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Modern day 'clearances' highlighted by Holyrood event. Motion laid down in the Scottish Parliament – MSPs urged to show their support

Posted by Adrian Doherty Oxfam Scotland Social & Digital Media Volunteer

22nd Sep 2011

Oxfam Scotland today [Thu 22nd] highlighted the scandal of the modern day 'clearances' being carried out in the developing world by creating a crop of Scotland silhouettes outside the Scottish Parliament.

The event marked the publication of the major new report 'Land and Power', which reveals 227 million hectares of land has changed hands - an area equivalent to twenty nine times the land mass of Scotland. (1) Publication of the paper is part of Oxfam's GROW campaign, which aims to create a world in which everyone has enough to eat.

Joe Fitzpatrick MSP (Dundee West) laid down a motion in support of the Oxfam paper, echoing the charity's call for investors, governments and international organisations to prioritise putting a stop to land grabbing by fixing the current policies and regulations, so that local people are consulted and treated fairly, and that all relevant international standards are respected. Oxfam urges all MSPs to back the motion. The charity is also calling on Scots to support the Grow campaign by signing up at

Oxfam Scotland Head Judith Robertson said:

"Many of the world's poorest people are being left worse off by the unprecedented pace of land deals and the frenetic competition for land. Tens of thousands of people have been evicted from their homes. We've held this event outside the parliament today so that the people of Scotland can see the huge scale of the issue. The blinkered scramble for land by investors is ignoring the people who live on the land and rely on it to survive. The story is especially poignant here in Scotland as it evokes grave echoes of the Highland Clearances, when thousands of people left homes in which their families had lived for generations."

Oxfam's report profiles the devastating effect of these land deals on communities in Uganda, South Sudan, Indonesia, Honduras and Guatemala. For example, one deal in Uganda alone has seen more than 20,000 people being evicted from their homes, some of them violently. Deals such as this have been labelled 'Land Grabs' by international groups.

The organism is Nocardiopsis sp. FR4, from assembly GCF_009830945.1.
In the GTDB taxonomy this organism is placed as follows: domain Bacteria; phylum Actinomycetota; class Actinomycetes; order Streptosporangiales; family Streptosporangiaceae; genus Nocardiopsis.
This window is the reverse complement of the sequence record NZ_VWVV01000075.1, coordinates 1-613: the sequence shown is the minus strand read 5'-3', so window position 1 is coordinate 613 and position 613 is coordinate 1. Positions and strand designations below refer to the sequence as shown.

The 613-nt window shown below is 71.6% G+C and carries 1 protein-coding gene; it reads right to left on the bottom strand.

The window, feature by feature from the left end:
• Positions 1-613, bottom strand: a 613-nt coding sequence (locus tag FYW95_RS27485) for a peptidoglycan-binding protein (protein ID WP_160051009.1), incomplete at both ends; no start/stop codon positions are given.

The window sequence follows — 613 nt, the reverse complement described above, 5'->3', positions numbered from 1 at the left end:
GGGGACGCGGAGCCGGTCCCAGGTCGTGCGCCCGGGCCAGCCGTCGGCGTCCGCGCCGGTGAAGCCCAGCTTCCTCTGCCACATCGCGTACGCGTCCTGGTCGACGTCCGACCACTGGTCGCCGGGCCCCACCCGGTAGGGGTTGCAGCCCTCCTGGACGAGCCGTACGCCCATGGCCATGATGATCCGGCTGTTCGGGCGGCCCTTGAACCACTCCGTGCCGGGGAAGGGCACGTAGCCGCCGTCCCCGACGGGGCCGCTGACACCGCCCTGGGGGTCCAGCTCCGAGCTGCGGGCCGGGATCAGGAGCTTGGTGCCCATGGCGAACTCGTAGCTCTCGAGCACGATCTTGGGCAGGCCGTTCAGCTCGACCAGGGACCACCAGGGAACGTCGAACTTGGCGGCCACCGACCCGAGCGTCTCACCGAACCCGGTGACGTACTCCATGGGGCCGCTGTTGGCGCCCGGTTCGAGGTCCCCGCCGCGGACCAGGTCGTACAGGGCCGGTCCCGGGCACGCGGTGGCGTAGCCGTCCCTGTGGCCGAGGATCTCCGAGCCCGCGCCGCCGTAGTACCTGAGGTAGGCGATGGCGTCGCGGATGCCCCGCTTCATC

The report warns that many land deals are often not carried out to grow food for indigenous communities - which are sometimes facing severe food shortages - but to produce food for overseas markets, meet damaging targets to grow crops to make 'biofuels' for western fuel tanks, or to make an easy profit by speculating on land.

Joe Fitzpatrick MSP said:

"With land grabs the equivalent of 29 times the land mass of Scotland - it is having a devastating effect. Many MSPs will be acutely aware of the impact of the Highland Clearances. I'm urging MSPs to support this motion. We need to do our bit, along with the international community, to stop this from happening."

Christine [not her real name], a farmer in her mid 40s, who lost her land in Uganda as the result of a land deal, said:

"All our plantations were cut down - we lost the banana and cassava. We lost everything we had. The company's casual labourers would attack us - they beat and threatened people. Even now they won't let us back in to look for the things we left behind. I was threatened - they told me there were going to beat me if we didn't leave."

Oxfam is calling for investors, governments and international organisations to prioritise putting a stop to land grabbing. Current policies and regulations, such as the World Bank's International Finance Corporation Performance Standards and the Forest Stewardship Council's standards, too often fail. They don't always ensure that, when investors negotiate deals, local people are consulted, treated fairly, and that all relevant international standards are respected.

1) This data is compiled by the Land Matrix Partnership, a coalition of academic, research and non-governmental organisations. The 227 million figure is based on information on land deals over 200 hectares from a whole range of different sources including government reports, academic research, company websites, media reports and the few contracts that are available. The coalition is currently cross checking the records of land deals it has identified. It is calling for increased transparency among companies and governments so that the true scale of the problem can be accurately understood. The total land mass of Scotland is 7.8 million hectares (Source: Scottish Government).

The Land Matrix Partnership includes the International Land Coalition, the universities of Bern and Hamburg, the French research institute CIRAD, the German agency for technical cooperation, GIZ and Oxfam.

There's an additional photo over on our Twitter.

Video now on our YouTube channel.

Blog post written by Adrian Doherty

Oxfam Scotland Social & Digital Media Volunteer

More by Adrian Doherty